Emoji Use in Business Communication – The New Norm?
December 18, 2020
By Heather Nezich, courtesy of SBAM Approved Partner ASE
It might come as a surprise, but research reveals that emoji are fast becoming a staple in business communications, enhancing employee engagement, speeding interactions, and reducing conflict.
According to a survey by Customer Thermometer, Americans are sending an average of 34.71 emoji a day across social media, messaging, and emails. Men are even more likely to be adding an icon, as they are sending three more a day compared to women (35.9 a day, vs. 32.8). Gen Z’s (16 -24-year-olds) are the biggest emoji-lovers. On a daily basis they are sending over five times more than Americans aged 55+.
The research was commissioned by Customer Thermometer to get insight into how emoji iconography is changing the state of business communications and how brands can leverage the shift.
Americans are embracing the ability to add images and feelings to their written communications while at work, as well as in their personal life. Over one in five (22.5%) Americans reveal they regularly add an emoji to their business emails. Women especially appreciate receiving an emoji in a work email as they deem them friendlier (87.7% vs. 73% of men). The other biggest drivers for using emoji in the business environment is that over half of Americans (55%) believe they have helped avoid conflict or misunderstandings because they help convey a ‘tone.’ For over a third (35%) the biggest benefit is that they find it much quicker to reply with an emoticon, especially when they are on the move.
Lindsay Willott, CEO, Customer Thermometer: “Far from being a formality-fail, emoji represent the biggest advancement in the human language since the written word. They are enriching communications by adding imagery, tone, and feeling. It’s time we embrace how workers want to communicate, across email and collaboration tools like Slack and Teams, and also consider that the brevity and humanity benefits of emoji usage can also be extended into customer engagement as well.”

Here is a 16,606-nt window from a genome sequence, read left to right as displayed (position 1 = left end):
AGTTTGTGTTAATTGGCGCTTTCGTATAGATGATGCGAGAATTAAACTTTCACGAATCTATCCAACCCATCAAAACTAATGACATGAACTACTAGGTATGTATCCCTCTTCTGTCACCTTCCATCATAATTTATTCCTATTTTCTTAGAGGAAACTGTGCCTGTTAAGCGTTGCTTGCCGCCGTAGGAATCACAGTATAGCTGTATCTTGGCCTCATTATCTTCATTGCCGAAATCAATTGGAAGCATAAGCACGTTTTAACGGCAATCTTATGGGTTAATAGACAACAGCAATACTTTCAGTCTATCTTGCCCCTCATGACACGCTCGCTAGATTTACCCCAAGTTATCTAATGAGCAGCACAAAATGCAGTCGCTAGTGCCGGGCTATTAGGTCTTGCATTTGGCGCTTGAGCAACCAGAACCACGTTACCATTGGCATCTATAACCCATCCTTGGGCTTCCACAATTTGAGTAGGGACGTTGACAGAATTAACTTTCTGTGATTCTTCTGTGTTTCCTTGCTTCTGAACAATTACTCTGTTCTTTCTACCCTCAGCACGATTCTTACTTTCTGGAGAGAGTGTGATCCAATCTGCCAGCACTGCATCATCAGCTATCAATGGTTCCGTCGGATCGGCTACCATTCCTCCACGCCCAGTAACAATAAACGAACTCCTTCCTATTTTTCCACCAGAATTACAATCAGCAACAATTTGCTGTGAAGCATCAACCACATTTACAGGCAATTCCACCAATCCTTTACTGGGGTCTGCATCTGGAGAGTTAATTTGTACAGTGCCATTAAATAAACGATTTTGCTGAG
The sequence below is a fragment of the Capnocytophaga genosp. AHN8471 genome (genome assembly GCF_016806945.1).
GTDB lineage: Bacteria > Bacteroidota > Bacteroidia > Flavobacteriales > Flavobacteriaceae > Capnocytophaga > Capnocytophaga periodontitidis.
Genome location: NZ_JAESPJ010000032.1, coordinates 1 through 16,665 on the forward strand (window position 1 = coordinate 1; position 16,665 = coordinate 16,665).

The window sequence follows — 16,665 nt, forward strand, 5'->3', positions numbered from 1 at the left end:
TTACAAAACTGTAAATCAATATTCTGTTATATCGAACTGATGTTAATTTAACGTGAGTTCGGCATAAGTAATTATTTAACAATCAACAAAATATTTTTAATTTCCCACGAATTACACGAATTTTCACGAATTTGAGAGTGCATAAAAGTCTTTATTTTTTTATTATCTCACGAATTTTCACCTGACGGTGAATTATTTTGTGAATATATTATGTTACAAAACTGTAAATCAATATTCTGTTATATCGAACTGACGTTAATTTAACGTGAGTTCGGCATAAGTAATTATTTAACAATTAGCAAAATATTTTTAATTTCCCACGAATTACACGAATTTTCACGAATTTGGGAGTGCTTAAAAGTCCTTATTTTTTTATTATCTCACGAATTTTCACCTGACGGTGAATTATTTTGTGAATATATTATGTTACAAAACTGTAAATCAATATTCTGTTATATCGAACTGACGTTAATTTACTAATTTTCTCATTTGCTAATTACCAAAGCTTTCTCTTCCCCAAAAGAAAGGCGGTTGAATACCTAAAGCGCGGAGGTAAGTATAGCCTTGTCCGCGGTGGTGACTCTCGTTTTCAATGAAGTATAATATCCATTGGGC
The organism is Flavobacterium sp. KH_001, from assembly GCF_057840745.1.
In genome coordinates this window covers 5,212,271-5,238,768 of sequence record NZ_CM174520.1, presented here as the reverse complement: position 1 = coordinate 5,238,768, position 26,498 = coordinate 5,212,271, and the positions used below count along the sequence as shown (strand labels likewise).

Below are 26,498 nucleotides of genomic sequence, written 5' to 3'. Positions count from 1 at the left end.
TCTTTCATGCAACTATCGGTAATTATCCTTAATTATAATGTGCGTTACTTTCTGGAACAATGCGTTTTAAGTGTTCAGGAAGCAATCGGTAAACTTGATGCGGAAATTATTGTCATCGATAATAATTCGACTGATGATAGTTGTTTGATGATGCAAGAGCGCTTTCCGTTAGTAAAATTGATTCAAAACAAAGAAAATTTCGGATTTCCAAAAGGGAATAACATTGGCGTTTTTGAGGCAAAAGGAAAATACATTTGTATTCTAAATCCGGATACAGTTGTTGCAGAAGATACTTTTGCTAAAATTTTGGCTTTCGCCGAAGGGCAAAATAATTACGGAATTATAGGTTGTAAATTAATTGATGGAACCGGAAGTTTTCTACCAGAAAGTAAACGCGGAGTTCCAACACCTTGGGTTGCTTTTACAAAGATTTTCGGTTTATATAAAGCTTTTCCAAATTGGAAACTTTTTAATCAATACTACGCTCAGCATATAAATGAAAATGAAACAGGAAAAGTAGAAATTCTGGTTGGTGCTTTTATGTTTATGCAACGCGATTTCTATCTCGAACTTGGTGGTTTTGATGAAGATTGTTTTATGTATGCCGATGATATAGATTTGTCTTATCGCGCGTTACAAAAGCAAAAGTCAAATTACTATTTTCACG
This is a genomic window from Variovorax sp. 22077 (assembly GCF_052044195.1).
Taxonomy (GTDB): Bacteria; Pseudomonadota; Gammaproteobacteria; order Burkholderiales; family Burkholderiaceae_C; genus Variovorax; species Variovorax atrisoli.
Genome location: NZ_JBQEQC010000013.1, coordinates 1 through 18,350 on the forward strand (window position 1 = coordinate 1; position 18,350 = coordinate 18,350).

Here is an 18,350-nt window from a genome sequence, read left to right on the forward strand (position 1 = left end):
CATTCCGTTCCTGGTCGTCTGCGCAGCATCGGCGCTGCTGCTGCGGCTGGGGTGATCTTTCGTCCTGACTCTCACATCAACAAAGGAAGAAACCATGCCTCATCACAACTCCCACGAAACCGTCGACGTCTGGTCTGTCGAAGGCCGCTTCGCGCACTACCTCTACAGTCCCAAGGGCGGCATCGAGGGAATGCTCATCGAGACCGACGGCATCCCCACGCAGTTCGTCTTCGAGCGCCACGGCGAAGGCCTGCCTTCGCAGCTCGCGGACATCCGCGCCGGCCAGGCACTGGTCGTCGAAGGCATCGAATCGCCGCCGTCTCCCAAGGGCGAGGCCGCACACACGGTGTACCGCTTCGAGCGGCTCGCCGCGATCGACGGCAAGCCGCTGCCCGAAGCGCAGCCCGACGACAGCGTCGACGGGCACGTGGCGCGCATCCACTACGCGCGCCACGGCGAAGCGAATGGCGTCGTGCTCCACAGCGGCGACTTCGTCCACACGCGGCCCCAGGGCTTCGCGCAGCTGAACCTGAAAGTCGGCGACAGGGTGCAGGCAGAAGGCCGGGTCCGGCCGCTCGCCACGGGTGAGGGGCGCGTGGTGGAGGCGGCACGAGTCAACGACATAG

When asked how Americans felt about brands using emoji, the response was overwhelmingly positive. Over two-thirds of Gen Z and Gen Y (66.3% of 16-24-year-olds and 66.4% of 24-34-year-olds) said they are happy for brands to use emoji during any customer communications with them.
Encouragingly, Americans are more likely to be using emoticons to share positive feedback with a brand. On average, Americans are giving feedback to brands every 1.18 months and for over two thirds (68%) the last time they did it was to share ‘positive’ feedback, followed by 18% who felt neutral, and 14% who were negative.
The emoji of choice that Americans would opt for to let a brand know they are doing well is the ‘thumbs up’ (49.1%), followed by a star (12.7%), a smiley face (10.9%), an ‘ok hand’ (4.6%) and a heart (3.7%).
Lindsay Willott, CEO, Customer Thermometer: “In marketing, there’s a clear correlation – emoji equal engagement. Emails with an emoji in the subject line have better click-throughs, social media posts that have images have more responses. Words alone don’t cut it anymore as they don’t reflect the language changes of customers. The key now is to make sure you are matching the right symbols and pictures that support your content and tone.”
So, there you have it, emojis are now acceptable.